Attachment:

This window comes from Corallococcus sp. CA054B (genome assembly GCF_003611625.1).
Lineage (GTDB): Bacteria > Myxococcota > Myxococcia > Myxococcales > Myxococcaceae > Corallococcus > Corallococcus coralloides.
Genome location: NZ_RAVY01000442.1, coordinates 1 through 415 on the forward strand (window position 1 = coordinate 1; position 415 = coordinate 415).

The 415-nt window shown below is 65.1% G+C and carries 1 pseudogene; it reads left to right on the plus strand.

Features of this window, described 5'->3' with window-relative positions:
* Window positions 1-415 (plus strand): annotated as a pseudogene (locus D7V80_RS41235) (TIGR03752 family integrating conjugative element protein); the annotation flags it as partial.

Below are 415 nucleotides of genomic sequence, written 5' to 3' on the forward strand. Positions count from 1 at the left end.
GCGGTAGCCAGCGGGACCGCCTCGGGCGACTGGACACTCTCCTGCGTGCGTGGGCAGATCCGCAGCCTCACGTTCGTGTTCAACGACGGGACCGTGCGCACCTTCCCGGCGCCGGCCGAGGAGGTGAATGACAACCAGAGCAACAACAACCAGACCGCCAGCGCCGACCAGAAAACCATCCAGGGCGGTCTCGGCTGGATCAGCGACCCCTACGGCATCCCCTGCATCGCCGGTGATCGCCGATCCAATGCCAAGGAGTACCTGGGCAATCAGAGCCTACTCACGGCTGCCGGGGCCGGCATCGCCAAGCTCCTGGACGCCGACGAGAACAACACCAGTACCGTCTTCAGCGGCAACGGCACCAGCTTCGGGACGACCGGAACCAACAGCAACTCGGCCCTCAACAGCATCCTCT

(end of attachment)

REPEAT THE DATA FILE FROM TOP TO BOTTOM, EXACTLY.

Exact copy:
This window comes from Corallococcus sp. CA054B (genome assembly GCF_003611625.1).
Lineage (GTDB): Bacteria > Myxococcota > Myxococcia > Myxococcales > Myxococcaceae > Corallococcus > Corallococcus coralloides.
Genome location: NZ_RAVY01000442.1, coordinates 1 through 415 on the forward strand (window position 1 = coordinate 1; position 415 = coordinate 415).

The 415-nt window shown below is 65.1% G+C and carries 1 pseudogene; it reads left to right on the plus strand.

Features of this window, described 5'->3' with window-relative positions:
* Window positions 1-415 (plus strand): annotated as a pseudogene (locus D7V80_RS41235) (TIGR03752 family integrating conjugative element protein); the annotation flags it as partial.

Below are 415 nucleotides of genomic sequence, written 5' to 3' on the forward strand. Positions count from 1 at the left end.
GCGGTAGCCAGCGGGACCGCCTCGGGCGACTGGACACTCTCCTGCGTGCGTGGGCAGATCCGCAGCCTCACGTTCGTGTTCAACGACGGGACCGTGCGCACCTTCCCGGCGCCGGCCGAGGAGGTGAATGACAACCAGAGCAACAACAACCAGACCGCCAGCGCCGACCAGAAAACCATCCAGGGCGGTCTCGGCTGGATCAGCGACCCCTACGGCATCCCCTGCATCGCCGGTGATCGCCGATCCAATGCCAAGGAGTACCTGGGCAATCAGAGCCTACTCACGGCTGCCGGGGCCGGCATCGCCAAGCTCCTGGACGCCGACGAGAACAACACCAGTACCGTCTTCAGCGGCAACGGCACCAGCTTCGGGACGACCGGAACCAACAGCAACTCGGCCCTCAACAGCATCCTCT